istic prov ider’s maxim iza tion progr am are giv en in (6), (10) and (11).
(q) − λ
≤ 0 (10)
− w − cx
] − C(q) ≤ 0 (11)
Higher qualit y will increase demand and allow the altruistic provider to
Withou t further restrictions on the model, howev er , we
cannot sa y if the altruistic facility will exert more or less eﬀort than the for-
proﬁt pro vider. Ho wev er, what w e can say is that only an altruistic pro vider
will tend to cross-subsidize services, and th u s can pro vid e a service it cannot
make a proﬁt from. It will also pa y their w orkers less. Moreo ver, conditional on
the qua lity choice being sim ilar, an altru istic provider w ill charge strictly lower
In the standard (reduced form) altruism model, the provider cares about quantity and
quality. Obviously, if quality has its own value for the altruistic provider, this would provide
even stronger incentives to supply high-quality care.
3.6 Endogenizing cost
In the baseline model, (marginal) cost is constan t and exogenous. Howev er , it
is reasonab le to think that facilities can partly inﬂuence their cost structure.
For example, a facility could reduce cost ex post b y shirking on quality. Belo w
we consider how such an extension wo uld aﬀect the results.
Glaeser and Shleifer (2001), building on Hansmann (1980), argue that pri-
va te not-for-pr oﬁt ﬁrms face softer incentives which protect consumers from ex
post appropriation. Since private for-proﬁt ﬁrms are m ore responsive to pro ﬁts,
they will hav e stronger incen tives to pursue cost and non veriﬁable qualit y re-
ductions on th e service(s) pro vided. It is straightforward to incorporate Glaeser
and Shleifer’s mech anism in the model.
= P (x
) where q
is the expected quality of the service being provided , with P
is c = C(q),withC
> 0 and C
> 0. As in Glaeser and Shleifer (2001), the
manager m ust bear a non-ﬁnancial cost of β(q
− q) of shirking on quality.
In this set up, when the manager chooses q, he has already collected rev enues
(th u s he takes the price and demand as giv en). The perquisites-maxim izing not-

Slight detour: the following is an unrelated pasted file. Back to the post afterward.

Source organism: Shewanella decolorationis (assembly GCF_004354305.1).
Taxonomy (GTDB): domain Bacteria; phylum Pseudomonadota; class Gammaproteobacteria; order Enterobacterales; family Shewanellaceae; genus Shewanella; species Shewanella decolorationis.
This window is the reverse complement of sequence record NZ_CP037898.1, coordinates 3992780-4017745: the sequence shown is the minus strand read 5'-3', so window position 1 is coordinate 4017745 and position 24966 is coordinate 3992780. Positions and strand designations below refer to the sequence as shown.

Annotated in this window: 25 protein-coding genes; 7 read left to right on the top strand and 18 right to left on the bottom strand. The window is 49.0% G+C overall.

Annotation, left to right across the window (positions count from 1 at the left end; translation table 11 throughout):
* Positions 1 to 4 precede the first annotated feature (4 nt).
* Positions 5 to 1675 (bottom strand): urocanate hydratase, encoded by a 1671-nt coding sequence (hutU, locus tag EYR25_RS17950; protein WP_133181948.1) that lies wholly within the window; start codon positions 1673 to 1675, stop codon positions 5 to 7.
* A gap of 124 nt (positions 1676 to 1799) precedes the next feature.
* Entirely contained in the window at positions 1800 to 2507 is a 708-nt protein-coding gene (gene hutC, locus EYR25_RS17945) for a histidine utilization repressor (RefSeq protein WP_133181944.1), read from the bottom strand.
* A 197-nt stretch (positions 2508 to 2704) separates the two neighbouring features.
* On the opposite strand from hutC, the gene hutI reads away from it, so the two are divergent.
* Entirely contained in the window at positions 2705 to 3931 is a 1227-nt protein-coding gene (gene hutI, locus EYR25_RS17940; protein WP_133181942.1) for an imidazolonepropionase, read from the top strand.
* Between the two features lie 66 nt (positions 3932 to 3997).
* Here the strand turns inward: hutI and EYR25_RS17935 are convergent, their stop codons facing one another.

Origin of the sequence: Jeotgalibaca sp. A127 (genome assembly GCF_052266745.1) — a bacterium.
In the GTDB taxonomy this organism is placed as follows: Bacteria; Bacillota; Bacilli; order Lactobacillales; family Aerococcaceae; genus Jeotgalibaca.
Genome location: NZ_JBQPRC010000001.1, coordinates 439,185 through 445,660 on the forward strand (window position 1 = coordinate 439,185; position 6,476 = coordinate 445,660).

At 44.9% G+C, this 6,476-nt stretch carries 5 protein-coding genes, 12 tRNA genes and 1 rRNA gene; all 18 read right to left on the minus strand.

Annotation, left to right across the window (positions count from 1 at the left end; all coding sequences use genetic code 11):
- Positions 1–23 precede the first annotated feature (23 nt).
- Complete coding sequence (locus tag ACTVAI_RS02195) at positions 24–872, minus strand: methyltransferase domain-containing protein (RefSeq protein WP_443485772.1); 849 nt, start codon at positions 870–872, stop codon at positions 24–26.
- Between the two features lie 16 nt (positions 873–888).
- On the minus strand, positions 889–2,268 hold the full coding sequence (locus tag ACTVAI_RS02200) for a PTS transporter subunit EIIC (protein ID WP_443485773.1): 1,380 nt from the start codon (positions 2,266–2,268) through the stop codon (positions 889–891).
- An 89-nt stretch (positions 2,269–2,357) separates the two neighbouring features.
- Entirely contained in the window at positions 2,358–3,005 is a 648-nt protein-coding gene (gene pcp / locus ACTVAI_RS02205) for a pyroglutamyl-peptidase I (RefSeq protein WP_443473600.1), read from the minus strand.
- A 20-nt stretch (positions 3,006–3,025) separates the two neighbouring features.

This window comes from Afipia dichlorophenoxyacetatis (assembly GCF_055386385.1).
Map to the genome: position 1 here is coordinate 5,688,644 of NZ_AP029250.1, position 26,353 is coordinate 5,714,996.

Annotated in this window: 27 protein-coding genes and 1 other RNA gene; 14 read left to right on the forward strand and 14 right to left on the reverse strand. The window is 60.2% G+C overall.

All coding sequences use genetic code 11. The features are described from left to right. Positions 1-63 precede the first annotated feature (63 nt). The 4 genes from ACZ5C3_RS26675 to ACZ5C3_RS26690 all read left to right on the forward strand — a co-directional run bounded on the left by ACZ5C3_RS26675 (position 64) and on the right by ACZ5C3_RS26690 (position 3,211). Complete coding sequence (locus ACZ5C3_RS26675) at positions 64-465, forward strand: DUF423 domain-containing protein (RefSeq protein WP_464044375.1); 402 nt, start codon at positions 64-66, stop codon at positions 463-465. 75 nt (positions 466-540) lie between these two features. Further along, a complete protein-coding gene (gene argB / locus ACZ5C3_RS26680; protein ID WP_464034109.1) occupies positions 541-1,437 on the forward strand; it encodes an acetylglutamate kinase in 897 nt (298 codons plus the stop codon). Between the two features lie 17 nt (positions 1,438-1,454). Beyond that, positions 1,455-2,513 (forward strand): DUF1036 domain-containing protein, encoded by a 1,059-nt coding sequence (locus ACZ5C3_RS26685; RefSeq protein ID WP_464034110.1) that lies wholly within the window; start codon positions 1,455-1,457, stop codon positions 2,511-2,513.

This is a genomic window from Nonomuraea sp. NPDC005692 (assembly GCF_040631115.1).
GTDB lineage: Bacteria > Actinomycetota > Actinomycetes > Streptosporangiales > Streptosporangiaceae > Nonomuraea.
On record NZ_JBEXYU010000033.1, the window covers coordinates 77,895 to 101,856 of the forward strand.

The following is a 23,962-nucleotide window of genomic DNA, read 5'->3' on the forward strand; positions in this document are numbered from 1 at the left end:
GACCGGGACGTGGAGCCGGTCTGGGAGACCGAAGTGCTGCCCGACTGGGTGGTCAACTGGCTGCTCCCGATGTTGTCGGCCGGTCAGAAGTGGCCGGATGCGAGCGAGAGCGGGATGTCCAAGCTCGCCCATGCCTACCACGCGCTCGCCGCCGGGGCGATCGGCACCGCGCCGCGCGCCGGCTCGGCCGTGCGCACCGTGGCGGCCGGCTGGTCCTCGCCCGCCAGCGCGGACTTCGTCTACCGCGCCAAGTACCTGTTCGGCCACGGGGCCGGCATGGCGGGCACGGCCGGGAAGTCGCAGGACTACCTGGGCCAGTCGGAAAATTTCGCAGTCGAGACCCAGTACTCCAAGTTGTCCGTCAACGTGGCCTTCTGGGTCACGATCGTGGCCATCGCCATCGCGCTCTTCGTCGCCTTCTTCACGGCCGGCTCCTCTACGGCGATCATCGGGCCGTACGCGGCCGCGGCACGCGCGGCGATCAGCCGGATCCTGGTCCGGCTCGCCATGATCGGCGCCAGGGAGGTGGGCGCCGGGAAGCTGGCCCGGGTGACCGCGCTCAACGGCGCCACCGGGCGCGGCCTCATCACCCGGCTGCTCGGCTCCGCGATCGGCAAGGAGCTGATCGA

for-proﬁt facility’s optim al quality reducing c h o ic e is given by
+ β ≤ 0 . (12)
Ration al patients will anticipate the manager’s ex po st incentives. Thus, in
.Thefor-proﬁt provider’s equilibr ium condition is the same
as in (12), with α =1.
Total diﬀerentiating (12) yields,
< 0 .
Th us, the non v eriﬁab le quality of the not-for-p roﬁt facility exceeds that of
the for-proﬁt facility. Lo wer quality (whic h is expected in equilibrium) w ill lead
to lo wer costs. Lo wer qu ality will also lead to lo wer dem an d . Both factors lead
to lower prices. Lower demand will ten d to reduce the n umber of services that
can be provided, although this force is counteracted b y lower cost. W itho ut
further restrictions on the model, it is unclear ho w service pro v ision will be
The altruistic facilit y will have no incentives to shirk ex post on quality,
since this will not aﬀect (ex post) the number of patients that could be treated.
The predictions of the baseline and the extended versions of the model are
summarized in Table 1. The baseline model suggests that we could test for the
not-for-proﬁt facilities’ objectiv e function by running the follo wing regression
on a sample of facilities with diﬀeren t o wners,
where the dependen t variable y
is either s
, a indicator if service s is being
provided or not by facility i; p
, the price of service s c h arged by facility i; w
thewagepaidtoworkeroftypej in facilit y i;orq
, the qualit y of services.
is a dummy indicating if the facilit y is no t-for -pr oﬁt, and FP